# An interesting series - what does it converge to?

• A
• kairama15
In summary, the conversation discusses the topic of series and their convergence to interesting values, particularly those involving pi and e. The Leibniz formula and the Basel problem are mentioned as examples, with the latter having a proof on YouTube. The conversation also mentions a series that remains a mystery and requests for help in finding its exact value and proof.
kairama15
I've lately been interested in series and how they converge to interesting values. It's always interesting to see how they end up adding up to something involving pi or e or some other unexpected solution.

I learned about the Leibniz formula back in college : pi/4 = 1/1-1/3+1/5-1/7+1/9-...
and discovered that it is simply the McLauren series for arctan(x) evaluated at 1. It's amazing that the odd integers are so involved in pi!

I've also been curious about the Basel problem involving:
pi^2/6 = 1/1^2+1/2^2+1/3^2+1/4^2+...
It's so cool that pi is still involved in the inverse squares. There is a beautiful geometric proof of this pi^2/6 result on youtube by "3Blue1Brown" called "why is pi here?". Really amazing to see how it all works out.

However, there is still one series that remains a mystery to me:
sum of 1/n^n from n=1 to n=infinity
or...
1/1^1+1/2^2+1/3^3+1/4^4+1/5^5+...
This series rapidly converges to a value according to wolfram alpha. But I was wondering if anyone knows the EXACT value rather than the approximation. And if there is a proof of it anywhere. Preferably understandable by an undergraduate math major. I'm curious - and i searched the internet for an hour trying to find something and can't find a thing!

Any help would be appreciated by you folks on this forum! :)

$$\pi = 6 - \sum_{n=1}^{ \infty } \frac{1}{\left( n+ \frac{1}{2} \right)\left( n- \frac{1}{2} \right) } + \frac{1}{2\left( n+ \frac{1}{4} \right)\left( n- \frac{1}{4} \right) }$$

$$\phi = \sqrt{2+ \frac{1}{ \sqrt{2+ \frac{1}{ \sqrt{2+...} } } } }$$

Last edited by a moderator:
dromarand said:
$\pi = 6 - \sum_{n=1}^{ \infty } \frac{1}{\left( n+ \frac{1}{2} \right)\left( n- \frac{1}{2} \right) } + \frac{1}{2\left( n+ \frac{1}{4} \right)\left( n- \frac{1}{4} \right) }$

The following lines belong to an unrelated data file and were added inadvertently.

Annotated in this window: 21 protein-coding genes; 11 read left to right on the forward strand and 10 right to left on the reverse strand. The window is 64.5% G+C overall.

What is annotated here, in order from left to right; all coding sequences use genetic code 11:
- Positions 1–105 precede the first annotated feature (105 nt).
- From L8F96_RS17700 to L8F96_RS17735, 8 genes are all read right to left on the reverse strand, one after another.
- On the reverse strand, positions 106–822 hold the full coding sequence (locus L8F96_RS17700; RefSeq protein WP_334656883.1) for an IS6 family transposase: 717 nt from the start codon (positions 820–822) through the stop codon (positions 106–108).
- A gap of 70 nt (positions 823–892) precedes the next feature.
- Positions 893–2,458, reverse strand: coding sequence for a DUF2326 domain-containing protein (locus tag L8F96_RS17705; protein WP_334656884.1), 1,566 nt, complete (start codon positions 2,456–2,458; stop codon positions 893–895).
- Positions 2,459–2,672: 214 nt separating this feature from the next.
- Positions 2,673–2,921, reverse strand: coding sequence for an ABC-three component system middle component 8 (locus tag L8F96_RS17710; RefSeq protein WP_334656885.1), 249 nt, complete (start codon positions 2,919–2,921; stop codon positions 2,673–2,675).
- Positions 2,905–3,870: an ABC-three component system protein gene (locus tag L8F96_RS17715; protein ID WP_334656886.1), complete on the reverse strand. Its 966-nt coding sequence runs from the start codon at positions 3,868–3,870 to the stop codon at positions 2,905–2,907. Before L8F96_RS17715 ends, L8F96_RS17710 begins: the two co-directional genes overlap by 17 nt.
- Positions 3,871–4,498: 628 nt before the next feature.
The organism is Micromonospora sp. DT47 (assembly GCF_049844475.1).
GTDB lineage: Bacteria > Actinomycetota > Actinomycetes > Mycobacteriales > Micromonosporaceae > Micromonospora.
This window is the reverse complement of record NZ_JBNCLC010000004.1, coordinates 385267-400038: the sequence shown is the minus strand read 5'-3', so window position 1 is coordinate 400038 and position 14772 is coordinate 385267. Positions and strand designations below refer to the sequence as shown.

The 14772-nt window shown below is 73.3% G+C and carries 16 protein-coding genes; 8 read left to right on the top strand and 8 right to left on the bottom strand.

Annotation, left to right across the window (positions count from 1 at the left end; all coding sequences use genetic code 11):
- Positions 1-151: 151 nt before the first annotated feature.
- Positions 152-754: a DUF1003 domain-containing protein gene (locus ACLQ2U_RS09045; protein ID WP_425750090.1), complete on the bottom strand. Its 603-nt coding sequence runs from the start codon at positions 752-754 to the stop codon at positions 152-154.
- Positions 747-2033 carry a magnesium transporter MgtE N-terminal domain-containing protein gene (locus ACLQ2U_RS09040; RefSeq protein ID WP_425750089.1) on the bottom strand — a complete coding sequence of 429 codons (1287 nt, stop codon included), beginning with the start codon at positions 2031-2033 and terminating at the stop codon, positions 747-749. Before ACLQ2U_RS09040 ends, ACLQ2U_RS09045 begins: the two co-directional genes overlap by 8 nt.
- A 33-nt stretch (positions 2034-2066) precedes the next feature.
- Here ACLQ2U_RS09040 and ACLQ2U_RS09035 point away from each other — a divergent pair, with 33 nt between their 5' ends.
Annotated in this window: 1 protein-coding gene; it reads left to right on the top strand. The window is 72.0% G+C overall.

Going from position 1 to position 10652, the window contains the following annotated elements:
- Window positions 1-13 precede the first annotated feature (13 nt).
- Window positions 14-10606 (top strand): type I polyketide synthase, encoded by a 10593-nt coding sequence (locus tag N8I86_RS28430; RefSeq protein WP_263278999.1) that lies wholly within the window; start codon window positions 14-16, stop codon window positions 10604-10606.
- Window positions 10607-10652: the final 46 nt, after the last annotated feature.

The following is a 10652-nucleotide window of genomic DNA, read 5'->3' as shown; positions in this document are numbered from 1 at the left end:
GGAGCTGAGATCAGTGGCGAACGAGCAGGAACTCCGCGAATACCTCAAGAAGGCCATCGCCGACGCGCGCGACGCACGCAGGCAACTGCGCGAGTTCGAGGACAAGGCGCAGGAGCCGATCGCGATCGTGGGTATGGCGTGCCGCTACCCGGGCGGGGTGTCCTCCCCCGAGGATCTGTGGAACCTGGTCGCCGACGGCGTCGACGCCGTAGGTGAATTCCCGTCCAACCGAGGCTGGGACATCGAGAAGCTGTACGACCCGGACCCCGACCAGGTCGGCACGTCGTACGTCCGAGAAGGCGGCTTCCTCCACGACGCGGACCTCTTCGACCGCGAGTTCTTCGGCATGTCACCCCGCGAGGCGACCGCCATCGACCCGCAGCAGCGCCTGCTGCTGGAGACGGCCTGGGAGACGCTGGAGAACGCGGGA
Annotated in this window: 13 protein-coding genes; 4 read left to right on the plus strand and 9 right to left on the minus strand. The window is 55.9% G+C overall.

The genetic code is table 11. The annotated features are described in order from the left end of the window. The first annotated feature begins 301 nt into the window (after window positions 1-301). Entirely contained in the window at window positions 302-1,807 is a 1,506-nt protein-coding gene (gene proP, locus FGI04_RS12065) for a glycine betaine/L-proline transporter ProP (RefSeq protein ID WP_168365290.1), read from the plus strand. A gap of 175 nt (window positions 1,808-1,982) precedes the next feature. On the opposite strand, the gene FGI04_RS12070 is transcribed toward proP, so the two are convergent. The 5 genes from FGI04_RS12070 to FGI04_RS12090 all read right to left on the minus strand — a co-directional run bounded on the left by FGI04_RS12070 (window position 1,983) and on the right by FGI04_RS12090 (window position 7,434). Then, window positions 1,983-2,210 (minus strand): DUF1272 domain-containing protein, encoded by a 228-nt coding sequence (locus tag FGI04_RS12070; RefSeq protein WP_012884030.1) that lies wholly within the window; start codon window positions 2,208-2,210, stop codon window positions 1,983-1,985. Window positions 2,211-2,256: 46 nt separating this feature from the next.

$\phi = \sqrt{2+ \frac{1}{ \sqrt{2+ \frac{1}{ \sqrt{2+...} } } } }$

##\pi = 6 - \sum_{n=1}^\infty \frac{1}{\left(n+\frac{1}{2}\right)\left(n-\frac{1}{2}\right)} + \frac{1}{2\left(n+\frac{1}{4}\right)\left(n-\frac{1}{4}\right)}##

##\phi = \sqrt{2+\frac{1}{\sqrt{2+\frac{1}{\sqrt{2+...}}}}}##

WWGD
WWGD said:
Corrected. Sometimes it is easier to hit the report button. It's less noisy.

This thread is several years old. It was never meant to sample series and their limits. Please create a new thread if you want to do so and choose a descriptive title.

## 1. What is convergence in a series?

Convergence in a series refers to the property where the terms of the series approach a specific value as the number of terms in the series approaches infinity. If the terms of a series do not approach a specific value, the series is said to diverge.

## 2. How do you determine if a series converges?

To determine if a series converges, you can use various tests such as the ratio test, comparison test, or integral test. These tests help determine if the terms of the series approach a finite value as the number of terms increases.

## 3. What does it mean for a series to diverge?

If a series does not converge, it is said to diverge. This means that the terms of the series do not approach a specific value as the number of terms in the series increases, and the sum of the series does not exist.

## 4. Can a divergent series have a sum?

No, a divergent series cannot have a sum. If a series does not converge, it means that the terms do not approach a specific value, and therefore, the sum of the series does not exist.

## 5. What is the importance of determining convergence in a series?

Determining convergence in a series is crucial in mathematics as it helps in understanding the behavior of the series and whether the sum of the series exists. Convergent series have a finite sum, while divergent series do not, making convergence an essential concept in mathematical analysis.

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